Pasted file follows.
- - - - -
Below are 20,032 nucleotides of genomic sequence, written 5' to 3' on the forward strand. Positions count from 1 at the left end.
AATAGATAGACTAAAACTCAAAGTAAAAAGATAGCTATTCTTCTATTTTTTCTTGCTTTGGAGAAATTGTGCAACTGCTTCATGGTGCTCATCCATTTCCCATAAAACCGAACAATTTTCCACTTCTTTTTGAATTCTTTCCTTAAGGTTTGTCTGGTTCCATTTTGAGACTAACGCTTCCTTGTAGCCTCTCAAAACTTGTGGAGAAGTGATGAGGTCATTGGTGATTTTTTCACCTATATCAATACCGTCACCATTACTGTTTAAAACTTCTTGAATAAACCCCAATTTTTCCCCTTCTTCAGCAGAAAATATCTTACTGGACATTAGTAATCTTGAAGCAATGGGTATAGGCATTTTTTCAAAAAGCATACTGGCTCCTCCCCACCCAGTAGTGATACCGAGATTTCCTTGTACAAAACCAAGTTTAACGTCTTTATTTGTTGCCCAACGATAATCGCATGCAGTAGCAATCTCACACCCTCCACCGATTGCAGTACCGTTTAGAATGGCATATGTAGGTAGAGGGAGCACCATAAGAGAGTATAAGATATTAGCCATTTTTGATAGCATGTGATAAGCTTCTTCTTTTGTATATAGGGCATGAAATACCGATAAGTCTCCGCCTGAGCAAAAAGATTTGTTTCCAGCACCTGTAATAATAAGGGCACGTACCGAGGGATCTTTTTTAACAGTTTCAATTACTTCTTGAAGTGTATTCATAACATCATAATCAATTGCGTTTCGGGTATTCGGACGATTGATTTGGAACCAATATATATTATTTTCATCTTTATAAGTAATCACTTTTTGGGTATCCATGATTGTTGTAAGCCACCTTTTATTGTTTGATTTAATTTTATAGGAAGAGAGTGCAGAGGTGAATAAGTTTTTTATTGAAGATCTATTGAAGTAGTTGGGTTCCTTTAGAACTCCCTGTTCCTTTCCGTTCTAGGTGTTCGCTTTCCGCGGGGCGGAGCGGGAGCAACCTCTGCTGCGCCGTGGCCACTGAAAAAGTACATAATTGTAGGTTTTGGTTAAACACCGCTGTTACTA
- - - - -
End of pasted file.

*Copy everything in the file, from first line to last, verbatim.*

Below are 20,032 nucleotides of genomic sequence, written 5' to 3' on the forward strand. Positions count from 1 at the left end.
AATAGATAGACTAAAACTCAAAGTAAAAAGATAGCTATTCTTCTATTTTTTCTTGCTTTGGAGAAATTGTGCAACTGCTTCATGGTGCTCATCCATTTCCCATAAAACCGAACAATTTTCCACTTCTTTTTGAATTCTTTCCTTAAGGTTTGTCTGGTTCCATTTTGAGACTAACGCTTCCTTGTAGCCTCTCAAAACTTGTGGAGAAGTGATGAGGTCATTGGTGATTTTTTCACCTATATCAATACCGTCACCATTACTGTTTAAAACTTCTTGAATAAACCCCAATTTTTCCCCTTCTTCAGCAGAAAATATCTTACTGGACATTAGTAATCTTGAAGCAATGGGTATAGGCATTTTTTCAAAAAGCATACTGGCTCCTCCCCACCCAGTAGTGATACCGAGATTTCCTTGTACAAAACCAAGTTTAACGTCTTTATTTGTTGCCCAACGATAATCGCATGCAGTAGCAATCTCACACCCTCCACCGATTGCAGTACCGTTTAGAATGGCATATGTAGGTAGAGGGAGCACCATAAGAGAGTATAAGATATTAGCCATTTTTGATAGCATGTGATAAGCTTCTTCTTTTGTATATAGGGCATGAAATACCGATAAGTCTCCGCCTGAGCAAAAAGATTTGTTTCCAGCACCTGTAATAATAAGGGCACGTACCGAGGGATCTTTTTTAACAGTTTCAATTACTTCTTGAAGTGTATTCATAACATCATAATCAATTGCGTTTCGGGTATTCGGACGATTGATTTGGAACCAATATATATTATTTTCATCTTTATAAGTAATCACTTTTTGGGTATCCATGATTGTTGTAAGCCACCTTTTATTGTTTGATTTAATTTTATAGGAAGAGAGTGCAGAGGTGAATAAGTTTTTTATTGAAGATCTATTGAAGTAGTTGGGTTCCTTTAGAACTCCCTGTTCCTTTCCGTTCTAGGTGTTCGCTTTCCGCGGGGCGGAGCGGGAGCAACCTCTGCTGCGCCGTGGCCACTGAAAAAGTACATAATTGTAGGTTTTGGTTAAACACCGCTGTTACTA